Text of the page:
In the last twenty five years a substantial export trade with Western Europe and Scandinavia has been developed and whereas prior to 1965 exports to Europe were negligible they now represent a considerable part of the Company's output.  Burgess & Leigh exhibit twice a year at the Frankfurt Fair, as well as at the International Spring Fair in Birmingham and the Harrogate Gift Fair in July, and this is followed up by visits each year to the principal countries concerned. The volume of exports to the United States, Canada, Australia and New Zealand has also increased substantially over the period, more recently a significant trade has been developed with Japan.   

Today the Company is still heavily dependent upon the skill of its workforce especially in its decorating departments choosing to retain the high quality, individuality and flexibility that only manual skills can give, rather than installing automated mass production systems, but al the same time continually introducing more effective techniques to keep production costs, waste and lead lime to a minimum.

The flexibility of the company's production facilities is reflected in both the ability to produce a wide range of traditional and modern patterns and the extensive range of articles available.  Most patterns are available in bathroom accessories, kitchenware and tableware.  Many of the wide selection of patterns available have been brought to the company as ideas or concepts - in various stages of design - by its customers.  By working together with the customer the Company has turned those ideas into reality often involving adaptations of existing techniques and on occasions development of entirely new ones. Over the last one hundred and forty years the firm has built up an enormous range of both articles and patterns and these have often been put to good use as part of the process of developing new ideas; but where it is unable to find anything suitable the Company has the ability to have new shapes modelled or surface designs engraved or reproduced as inglaze, onglaze or underglaze transfers - which ever is thought to be the most suitable.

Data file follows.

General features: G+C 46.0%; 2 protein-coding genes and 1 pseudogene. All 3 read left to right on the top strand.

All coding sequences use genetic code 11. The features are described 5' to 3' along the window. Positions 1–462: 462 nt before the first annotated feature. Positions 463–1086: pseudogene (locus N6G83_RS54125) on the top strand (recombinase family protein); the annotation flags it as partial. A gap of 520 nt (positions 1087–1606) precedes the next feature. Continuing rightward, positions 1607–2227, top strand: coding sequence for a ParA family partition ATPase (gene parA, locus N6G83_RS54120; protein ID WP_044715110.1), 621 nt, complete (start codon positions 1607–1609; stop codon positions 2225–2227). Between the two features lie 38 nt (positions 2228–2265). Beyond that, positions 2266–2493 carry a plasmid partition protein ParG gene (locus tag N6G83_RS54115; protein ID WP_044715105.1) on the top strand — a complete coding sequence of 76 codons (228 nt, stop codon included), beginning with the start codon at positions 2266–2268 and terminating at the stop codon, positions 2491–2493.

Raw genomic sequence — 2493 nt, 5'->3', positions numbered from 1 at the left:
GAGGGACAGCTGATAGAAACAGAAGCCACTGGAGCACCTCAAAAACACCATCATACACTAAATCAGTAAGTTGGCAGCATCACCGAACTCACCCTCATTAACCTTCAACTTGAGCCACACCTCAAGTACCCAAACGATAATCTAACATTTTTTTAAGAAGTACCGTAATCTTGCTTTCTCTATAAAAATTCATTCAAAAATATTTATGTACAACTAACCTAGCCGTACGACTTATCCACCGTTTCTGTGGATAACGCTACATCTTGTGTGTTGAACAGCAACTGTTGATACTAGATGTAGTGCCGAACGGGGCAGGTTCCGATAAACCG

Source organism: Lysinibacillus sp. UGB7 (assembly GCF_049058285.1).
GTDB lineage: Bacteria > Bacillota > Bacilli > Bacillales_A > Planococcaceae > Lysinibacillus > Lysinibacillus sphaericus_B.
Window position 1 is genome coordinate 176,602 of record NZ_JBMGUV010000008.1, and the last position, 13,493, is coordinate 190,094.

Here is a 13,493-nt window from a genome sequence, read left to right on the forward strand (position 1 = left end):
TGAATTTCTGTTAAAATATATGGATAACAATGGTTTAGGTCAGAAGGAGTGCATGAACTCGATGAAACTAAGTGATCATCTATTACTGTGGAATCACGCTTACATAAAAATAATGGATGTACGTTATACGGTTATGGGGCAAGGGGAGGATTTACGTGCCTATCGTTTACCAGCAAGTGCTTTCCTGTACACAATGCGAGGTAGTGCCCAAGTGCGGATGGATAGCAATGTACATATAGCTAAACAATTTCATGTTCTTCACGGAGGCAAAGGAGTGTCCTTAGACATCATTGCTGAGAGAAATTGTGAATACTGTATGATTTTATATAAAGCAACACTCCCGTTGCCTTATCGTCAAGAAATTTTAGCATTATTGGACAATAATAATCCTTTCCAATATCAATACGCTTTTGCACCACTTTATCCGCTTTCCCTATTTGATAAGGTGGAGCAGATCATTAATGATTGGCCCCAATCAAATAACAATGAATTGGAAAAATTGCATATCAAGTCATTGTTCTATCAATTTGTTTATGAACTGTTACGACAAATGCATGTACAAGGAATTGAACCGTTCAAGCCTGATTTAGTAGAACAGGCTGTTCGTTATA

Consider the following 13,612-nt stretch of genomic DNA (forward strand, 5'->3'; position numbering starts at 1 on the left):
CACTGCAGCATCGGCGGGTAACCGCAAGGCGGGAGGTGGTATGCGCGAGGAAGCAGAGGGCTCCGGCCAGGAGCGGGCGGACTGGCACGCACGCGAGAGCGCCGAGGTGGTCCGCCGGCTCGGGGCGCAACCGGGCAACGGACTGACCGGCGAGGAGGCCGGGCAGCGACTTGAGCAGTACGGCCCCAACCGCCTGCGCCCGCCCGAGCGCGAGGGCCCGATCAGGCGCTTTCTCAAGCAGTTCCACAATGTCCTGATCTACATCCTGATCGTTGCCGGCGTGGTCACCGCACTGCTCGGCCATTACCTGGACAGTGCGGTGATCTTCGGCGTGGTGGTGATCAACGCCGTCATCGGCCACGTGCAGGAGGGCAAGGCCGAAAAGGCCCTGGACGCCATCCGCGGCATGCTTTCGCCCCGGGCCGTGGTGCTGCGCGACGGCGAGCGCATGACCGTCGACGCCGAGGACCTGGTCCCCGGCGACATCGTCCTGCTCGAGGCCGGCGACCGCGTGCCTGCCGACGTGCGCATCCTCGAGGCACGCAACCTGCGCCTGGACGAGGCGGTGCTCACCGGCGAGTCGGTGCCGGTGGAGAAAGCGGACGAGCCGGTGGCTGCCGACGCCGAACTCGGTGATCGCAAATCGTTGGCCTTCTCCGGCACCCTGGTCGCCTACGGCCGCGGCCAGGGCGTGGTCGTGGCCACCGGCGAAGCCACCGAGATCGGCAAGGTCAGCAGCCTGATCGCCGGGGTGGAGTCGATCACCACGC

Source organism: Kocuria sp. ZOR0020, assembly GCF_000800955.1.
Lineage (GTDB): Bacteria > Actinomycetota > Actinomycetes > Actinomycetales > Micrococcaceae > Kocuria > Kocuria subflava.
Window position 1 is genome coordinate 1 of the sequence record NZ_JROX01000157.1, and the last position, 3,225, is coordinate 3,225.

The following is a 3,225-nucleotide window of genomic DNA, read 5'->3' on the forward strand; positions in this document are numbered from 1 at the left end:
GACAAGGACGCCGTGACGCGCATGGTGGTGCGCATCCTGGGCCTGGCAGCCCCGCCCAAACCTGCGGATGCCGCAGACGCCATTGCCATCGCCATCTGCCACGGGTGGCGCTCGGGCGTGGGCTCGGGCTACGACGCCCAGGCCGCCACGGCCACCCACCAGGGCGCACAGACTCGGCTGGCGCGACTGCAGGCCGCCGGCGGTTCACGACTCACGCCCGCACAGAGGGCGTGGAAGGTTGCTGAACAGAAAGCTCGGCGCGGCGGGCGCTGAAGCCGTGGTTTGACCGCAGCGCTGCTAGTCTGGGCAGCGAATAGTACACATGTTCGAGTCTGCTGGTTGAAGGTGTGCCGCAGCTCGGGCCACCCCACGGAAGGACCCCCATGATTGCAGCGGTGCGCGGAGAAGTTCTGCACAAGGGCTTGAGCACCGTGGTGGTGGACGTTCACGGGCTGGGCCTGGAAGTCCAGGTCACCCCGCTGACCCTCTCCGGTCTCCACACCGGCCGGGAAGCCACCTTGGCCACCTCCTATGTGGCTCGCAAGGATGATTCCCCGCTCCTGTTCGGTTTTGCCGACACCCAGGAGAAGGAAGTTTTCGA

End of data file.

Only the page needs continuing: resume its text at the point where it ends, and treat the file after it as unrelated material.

The Company has a policy to protect the environment and is actively engaged in the search for unleaded colours and glazes; constantly reducing the large amounts of energy that are needed to create fine tableware; recovery and re-using as much "waste" material as possible to reduce the effect on the environment that all industry inevitably has. Burgess & Leigh has used recycled packaging materials for many years, but is not complacent and is changing packaging materials and methods to improve "recyclability" still further, whilst still ensuring that the product reaches the consumer in one piece.

Other relevant Burgess and Leigh pages:



Dec 1999 newspaper article on Burgess, Dorling and Leigh

questions/comments? email: steve birks